People started to turn up at the house. And then more people, and more people. And here’s the difficult bit…

I am glad that so many people turned up to wish us well and grieve and tell stories. I am truly grateful for the hundreds of cups of tea and buns and sandwhiches. But there were frequent points when I was very close to standing up in the middle of the room swearing loudly “would you *&^%$£$% all go home and just leave us in peace…”

I didn’t.

Instead I went out to the garage to stroke the dog. The dog is therapeutic. Safer and cheaper than drugs and booze. The dog helps us cope. The dog has been walked and stroked within an inch of its life in the past few weeks. The dog is the single most happy and contented thing/creature I have ever met. Like colin the robot in the Hitchhiker’s guide to the galaxy after Ford has rewired its pleasure circuits (for those who’ve read Hitchhiker’s then you’re with me, if not please read it…) Dog’s are good listeners. We could learn a thing or two…

I am sorry for thinking about such thoughts about such dear people who would come only to “pay respects” and encourage. In one of those odd ways I am both glad that you were there while at the same time I wished you weren’t. I think i’m allowed such confusion.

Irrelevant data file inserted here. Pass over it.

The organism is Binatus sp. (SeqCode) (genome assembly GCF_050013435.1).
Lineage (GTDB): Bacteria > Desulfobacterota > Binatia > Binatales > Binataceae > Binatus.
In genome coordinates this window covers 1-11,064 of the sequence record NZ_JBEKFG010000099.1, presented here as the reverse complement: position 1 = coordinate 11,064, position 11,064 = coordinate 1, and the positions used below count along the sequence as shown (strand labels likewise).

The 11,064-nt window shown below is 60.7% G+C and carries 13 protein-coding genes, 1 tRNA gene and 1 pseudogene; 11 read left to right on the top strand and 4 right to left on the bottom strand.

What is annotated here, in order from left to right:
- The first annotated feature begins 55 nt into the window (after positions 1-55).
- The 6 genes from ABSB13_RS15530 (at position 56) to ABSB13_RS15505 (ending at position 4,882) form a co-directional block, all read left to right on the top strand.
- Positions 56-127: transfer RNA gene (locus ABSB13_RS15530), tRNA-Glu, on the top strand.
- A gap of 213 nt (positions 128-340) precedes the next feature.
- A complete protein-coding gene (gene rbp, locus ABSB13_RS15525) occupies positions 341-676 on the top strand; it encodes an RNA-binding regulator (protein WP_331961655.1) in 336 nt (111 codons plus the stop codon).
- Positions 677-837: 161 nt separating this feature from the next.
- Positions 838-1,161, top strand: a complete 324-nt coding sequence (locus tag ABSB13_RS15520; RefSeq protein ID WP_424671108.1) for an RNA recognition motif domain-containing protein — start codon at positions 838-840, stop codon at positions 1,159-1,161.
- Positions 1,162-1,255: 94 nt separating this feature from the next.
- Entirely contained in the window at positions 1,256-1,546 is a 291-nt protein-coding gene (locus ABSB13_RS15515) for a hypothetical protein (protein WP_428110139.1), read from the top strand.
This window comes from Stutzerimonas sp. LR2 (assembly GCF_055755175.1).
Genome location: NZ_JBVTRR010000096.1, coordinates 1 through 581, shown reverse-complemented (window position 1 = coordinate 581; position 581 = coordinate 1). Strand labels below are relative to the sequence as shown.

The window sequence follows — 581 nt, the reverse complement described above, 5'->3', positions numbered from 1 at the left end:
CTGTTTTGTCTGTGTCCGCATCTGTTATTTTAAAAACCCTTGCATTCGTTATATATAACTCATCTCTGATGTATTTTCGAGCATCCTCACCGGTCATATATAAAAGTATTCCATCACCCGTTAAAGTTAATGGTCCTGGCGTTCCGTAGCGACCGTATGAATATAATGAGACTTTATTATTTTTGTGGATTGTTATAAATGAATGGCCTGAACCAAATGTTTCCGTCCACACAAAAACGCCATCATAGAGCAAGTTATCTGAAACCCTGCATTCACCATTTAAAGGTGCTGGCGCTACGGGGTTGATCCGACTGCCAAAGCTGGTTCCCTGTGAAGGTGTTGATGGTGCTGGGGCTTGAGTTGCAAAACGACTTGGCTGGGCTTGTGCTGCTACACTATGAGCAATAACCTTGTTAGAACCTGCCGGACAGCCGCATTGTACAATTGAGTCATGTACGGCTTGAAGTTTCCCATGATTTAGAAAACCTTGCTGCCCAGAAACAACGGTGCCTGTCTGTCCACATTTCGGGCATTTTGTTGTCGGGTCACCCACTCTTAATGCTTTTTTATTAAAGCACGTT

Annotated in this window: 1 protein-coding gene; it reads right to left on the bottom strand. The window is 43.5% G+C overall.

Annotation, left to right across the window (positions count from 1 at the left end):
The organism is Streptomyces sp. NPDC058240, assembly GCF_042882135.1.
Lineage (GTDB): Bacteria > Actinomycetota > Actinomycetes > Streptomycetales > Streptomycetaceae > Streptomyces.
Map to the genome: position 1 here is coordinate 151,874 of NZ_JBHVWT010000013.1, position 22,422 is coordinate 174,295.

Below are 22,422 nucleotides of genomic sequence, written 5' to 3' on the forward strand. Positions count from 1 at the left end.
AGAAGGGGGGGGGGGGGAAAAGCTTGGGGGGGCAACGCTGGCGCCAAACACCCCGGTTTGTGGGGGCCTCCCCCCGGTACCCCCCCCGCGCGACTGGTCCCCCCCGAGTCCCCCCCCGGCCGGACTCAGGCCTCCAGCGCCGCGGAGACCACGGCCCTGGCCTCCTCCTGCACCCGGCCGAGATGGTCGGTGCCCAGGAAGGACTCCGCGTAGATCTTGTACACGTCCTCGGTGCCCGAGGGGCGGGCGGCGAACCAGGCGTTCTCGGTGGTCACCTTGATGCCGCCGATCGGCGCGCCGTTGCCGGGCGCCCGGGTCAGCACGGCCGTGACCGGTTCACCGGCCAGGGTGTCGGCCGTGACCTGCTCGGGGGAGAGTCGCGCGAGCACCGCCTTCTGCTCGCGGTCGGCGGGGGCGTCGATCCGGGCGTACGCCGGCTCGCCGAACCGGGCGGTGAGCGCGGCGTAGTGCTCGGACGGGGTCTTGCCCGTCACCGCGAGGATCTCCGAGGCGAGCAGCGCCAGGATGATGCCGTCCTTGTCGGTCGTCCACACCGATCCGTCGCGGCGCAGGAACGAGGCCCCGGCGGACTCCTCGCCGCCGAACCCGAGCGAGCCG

We bury them quick in Ireland. Two days later. I like to think it’s on the third day and all that… I don’t know why we bury them two days later. Makes the whole thing a bit more intense, but I think it’s a good idea none the less. Though how should I know, it’s not like I do this a lot…

We had a short service in the house before the trip to the church. 25 of us – pretty much the whole family, well those of us old enough to know what was going on – packed into the living room. An unbreakable and terrible tension in the room. Me and Simon waited outside for the minister to come. Both of us in our suits, white shirts and ties, greeting mourners as they arrived. I remember thinking we looked like bouncers. Like a skinny, more weedy version of Max and Paddy.

And then we followed the hearse.

To the church, along the road that Dad walked every sunday afternoon when he was a kid, turning just before we passed the house he grew up in, up roads where he walked every sunday morning with the aging BB old boys.